real life

"I felt the house shake with a bang." What it's like being deaf in an emergency.

Late February I was home alone. Having just finished working at home for the day, I headed upstairs to my room. Just as I reached the landing I felt the house shake with a bang. I looked out the window ahead of me and saw white smoke. ‘There must be car accident outside,’ I thought. ‘Maybe they hit the house?’

I ran back down and found nothing outside, then I looked up and saw that the smoke was pouring out from my bedroom window. Back up the stairs, I found my bed blazing.

I quickly thought through what to do in a fire.
1. Water: it could be electrical, and water could make that worse;
2. Smother: it is too big. I can’t safely smother it;
3. Cut off oxygen: the fire is between me and the window, I can’t close it – close the door and get out.

And number three is what I did. I closed my bedroom door and ran out of the house. As soon as I was outside, I knew I had to call 000 – but how?

The thing is, I am profoundly deaf.

I didn’t know there was a fire because I didn’t hear the fire alarm, and I can’t hear very well on the phone. The problem was my hands were shaking, and I knew it would take much longer to use the text-to-voice National Relay Service as I can speak faster than I can type. So, I jumped into the deep end and called using the normal telephone service. I think I mostly just spoke at the person on the other end. I remember just repeating “Fire, fire, my house is on fire.” Then rattling off my home address to make sure they had the information they need. I had a lot of trouble hearing on that phone call, but I’m sure I did the right thing in that moment.

A good Samaritan driver stopped and stayed with me as we watched the tongues of fire start appearing out the window and watched the glass break.

The fire brigade was there in minutes, as soon as the first truck arrived they started gearing up – full-face oxygen masks, which were half-clear, half-black covering their mouths. One of the men came over to ask some very important questions, but I couldn’t lip read him through his mask and it was muffling his voice – I couldn’t understand a thing. I kept asking him to repeat himself. He was yelling, needing to know some really important information, but it didn’t help. Then my brain finally clicked in: “I’m deaf, and I need to lipread.” He ran into the house and another firefighter came to speak with me; he needed to know if anyone was in the house and where the fuse box is. From then onward, they always had someone who wasn’t wearing a mask come to speak to me, which made it much easier.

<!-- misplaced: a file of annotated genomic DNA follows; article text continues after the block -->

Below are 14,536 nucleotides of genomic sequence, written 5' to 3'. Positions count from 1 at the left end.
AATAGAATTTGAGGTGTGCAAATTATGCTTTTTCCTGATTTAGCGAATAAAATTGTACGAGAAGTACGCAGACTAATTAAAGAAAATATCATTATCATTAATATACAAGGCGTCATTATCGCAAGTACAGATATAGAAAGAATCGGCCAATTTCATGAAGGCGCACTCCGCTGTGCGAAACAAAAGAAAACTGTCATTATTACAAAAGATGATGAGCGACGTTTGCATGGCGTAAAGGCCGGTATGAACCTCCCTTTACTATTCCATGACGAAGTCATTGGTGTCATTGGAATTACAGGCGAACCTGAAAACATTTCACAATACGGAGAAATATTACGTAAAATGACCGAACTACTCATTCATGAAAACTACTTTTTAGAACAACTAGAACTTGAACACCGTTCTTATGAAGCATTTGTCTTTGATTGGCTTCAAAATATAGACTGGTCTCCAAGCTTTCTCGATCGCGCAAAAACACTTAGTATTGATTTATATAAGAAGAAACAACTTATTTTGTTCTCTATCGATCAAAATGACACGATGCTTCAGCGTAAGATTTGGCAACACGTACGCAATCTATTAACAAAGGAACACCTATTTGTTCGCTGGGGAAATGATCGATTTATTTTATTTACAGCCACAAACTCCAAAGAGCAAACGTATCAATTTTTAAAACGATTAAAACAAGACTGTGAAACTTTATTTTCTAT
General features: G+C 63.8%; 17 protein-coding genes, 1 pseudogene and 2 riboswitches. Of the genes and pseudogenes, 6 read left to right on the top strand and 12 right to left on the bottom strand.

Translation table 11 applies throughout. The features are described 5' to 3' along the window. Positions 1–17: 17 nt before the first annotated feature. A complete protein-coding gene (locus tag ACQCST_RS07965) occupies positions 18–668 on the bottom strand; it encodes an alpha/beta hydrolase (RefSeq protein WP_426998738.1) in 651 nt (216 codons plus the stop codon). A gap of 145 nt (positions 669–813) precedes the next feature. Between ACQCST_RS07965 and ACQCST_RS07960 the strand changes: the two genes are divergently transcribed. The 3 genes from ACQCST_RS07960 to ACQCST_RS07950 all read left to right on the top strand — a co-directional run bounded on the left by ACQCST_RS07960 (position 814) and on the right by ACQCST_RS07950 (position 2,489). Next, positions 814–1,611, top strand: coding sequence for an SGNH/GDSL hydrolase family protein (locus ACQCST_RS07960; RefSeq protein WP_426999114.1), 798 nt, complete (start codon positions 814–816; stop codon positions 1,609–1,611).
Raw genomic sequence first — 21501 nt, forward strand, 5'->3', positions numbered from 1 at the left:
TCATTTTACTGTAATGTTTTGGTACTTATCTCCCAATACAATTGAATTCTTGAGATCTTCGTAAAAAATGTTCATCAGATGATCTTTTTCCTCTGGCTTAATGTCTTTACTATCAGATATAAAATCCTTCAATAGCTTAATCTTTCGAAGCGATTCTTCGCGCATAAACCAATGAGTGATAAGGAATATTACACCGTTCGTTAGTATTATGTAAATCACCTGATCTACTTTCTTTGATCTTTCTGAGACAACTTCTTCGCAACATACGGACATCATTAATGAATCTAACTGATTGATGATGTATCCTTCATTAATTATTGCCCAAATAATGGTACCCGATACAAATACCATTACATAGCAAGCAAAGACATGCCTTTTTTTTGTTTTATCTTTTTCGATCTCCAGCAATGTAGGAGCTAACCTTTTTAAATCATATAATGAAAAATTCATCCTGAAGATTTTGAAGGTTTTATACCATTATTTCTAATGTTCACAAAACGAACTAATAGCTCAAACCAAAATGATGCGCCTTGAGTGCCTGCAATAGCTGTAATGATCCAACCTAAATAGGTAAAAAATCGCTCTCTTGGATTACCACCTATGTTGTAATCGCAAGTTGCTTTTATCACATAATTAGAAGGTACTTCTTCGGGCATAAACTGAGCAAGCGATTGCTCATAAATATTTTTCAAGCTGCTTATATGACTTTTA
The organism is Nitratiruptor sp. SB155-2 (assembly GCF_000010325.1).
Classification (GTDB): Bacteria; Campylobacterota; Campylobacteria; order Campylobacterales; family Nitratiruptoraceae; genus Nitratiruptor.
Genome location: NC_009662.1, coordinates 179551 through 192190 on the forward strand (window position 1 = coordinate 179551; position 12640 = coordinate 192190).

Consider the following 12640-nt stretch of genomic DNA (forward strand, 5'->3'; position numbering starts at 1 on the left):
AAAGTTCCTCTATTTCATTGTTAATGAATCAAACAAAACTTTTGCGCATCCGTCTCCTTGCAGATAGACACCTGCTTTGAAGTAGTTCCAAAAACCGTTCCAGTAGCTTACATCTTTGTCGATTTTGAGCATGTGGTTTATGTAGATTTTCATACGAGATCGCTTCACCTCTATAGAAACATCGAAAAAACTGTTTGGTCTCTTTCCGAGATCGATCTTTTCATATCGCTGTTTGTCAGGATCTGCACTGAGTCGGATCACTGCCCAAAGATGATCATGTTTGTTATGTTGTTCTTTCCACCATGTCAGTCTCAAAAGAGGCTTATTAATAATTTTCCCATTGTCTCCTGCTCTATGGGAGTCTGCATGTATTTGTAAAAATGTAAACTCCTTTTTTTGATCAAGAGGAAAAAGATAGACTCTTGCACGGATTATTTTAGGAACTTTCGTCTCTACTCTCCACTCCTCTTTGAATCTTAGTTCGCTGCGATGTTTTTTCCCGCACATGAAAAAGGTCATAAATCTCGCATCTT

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Soon there were three firetrucks, two police cars and an ambulance – it was so surreal.

Bec's room after the blaze. Image: supplied.

It was about an hour before I was allowed into the house. By that point, one of my housemates had made it home and my mum had arrived. After my statement was taken by a police officer, we were taken upstairs to see the damage. My room was destroyed, everything was charred and burnt. My bedroom door had half burnt before the fire brigade arrived, just in time to stop the fire reaching the rest of the house.

I lost almost everything I needed as a deaf person – a vibrating alarm clock, my cochlear implant charger, spare parts, dehumidifying box for my devices, a waterproof kit for my cochlear. Thousands of dollars worth of equipment.

It was hard and frightening, but I’m not the only one who can end up in this situation. Culturally and linguistically diverse individuals who struggle with English would have difficulties communicating as well, and anyone else with a disability who relies either assistive technology or medical equipment could stand to lose everything they need to participate in an able-bodied world.

I was blessed that I have friends and family who could loan me spare parts or old alarm clocks until I can get a new one, while the NDIS failed me in replacing any of what was lost and I was not eligible for any Centrelink support. But what is the average Australian supposed to do? At the end of the day, I faced my biggest fears: I was in an emergency situation where I couldn’t communicate. I lost most of the technology I rely on to participate in a hearing world, but I survived.

Bec was diagnosed with a bilateral mild loss at three years old and began wearing hearing aids at five. Bec has recently received her first cochlear implant late 2017 and wears a hearing aid. She works for Hear For You as the Western Sydney Coordinator and was recently featured in the 'Deaf' episode of ABC's You Can't Ask That.

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